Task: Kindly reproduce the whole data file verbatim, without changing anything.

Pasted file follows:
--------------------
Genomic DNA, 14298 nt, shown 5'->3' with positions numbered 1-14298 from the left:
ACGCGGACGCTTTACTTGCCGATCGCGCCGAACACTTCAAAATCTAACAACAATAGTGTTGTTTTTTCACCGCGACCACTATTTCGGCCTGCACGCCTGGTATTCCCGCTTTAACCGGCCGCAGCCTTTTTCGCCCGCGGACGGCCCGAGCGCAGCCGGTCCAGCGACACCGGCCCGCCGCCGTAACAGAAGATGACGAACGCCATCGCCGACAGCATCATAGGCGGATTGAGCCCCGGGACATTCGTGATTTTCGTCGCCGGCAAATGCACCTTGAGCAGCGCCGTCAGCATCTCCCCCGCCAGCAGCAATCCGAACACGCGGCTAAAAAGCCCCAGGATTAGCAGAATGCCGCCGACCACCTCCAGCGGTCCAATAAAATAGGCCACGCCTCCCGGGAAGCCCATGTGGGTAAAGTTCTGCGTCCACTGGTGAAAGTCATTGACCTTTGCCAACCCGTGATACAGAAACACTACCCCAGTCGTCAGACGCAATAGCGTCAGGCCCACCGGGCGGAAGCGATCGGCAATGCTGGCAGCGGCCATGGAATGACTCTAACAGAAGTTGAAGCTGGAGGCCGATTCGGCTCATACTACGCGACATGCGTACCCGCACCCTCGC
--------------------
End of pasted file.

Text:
Genomic DNA, 14298 nt, shown 5'->3' with positions numbered 1-14298 from the left:
ACGCGGACGCTTTACTTGCCGATCGCGCCGAACACTTCAAAATCTAACAACAATAGTGTTGTTTTTTCACCGCGACCACTATTTCGGCCTGCACGCCTGGTATTCCCGCTTTAACCGGCCGCAGCCTTTTTCGCCCGCGGACGGCCCGAGCGCAGCCGGTCCAGCGACACCGGCCCGCCGCCGTAACAGAAGATGACGAACGCCATCGCCGACAGCATCATAGGCGGATTGAGCCCCGGGACATTCGTGATTTTCGTCGCCGGCAAATGCACCTTGAGCAGCGCCGTCAGCATCTCCCCCGCCAGCAGCAATCCGAACACGCGGCTAAAAAGCCCCAGGATTAGCAGAATGCCGCCGACCACCTCCAGCGGTCCAATAAAATAGGCCACGCCTCCCGGGAAGCCCATGTGGGTAAAGTTCTGCGTCCACTGGTGAAAGTCATTGACCTTTGCCAACCCGTGATACAGAAACACTACCCCAGTCGTCAGACGCAATAGCGTCAGGCCCACCGGGCGGAAGCGATCGGCAATGCTGGCAGCGGCCATGGAATGACTCTAACAGAAGTTGAAGCTGGAGGCCGATTCGGCTCATACTACGCGACATGCGTACCCGCACCCTCGC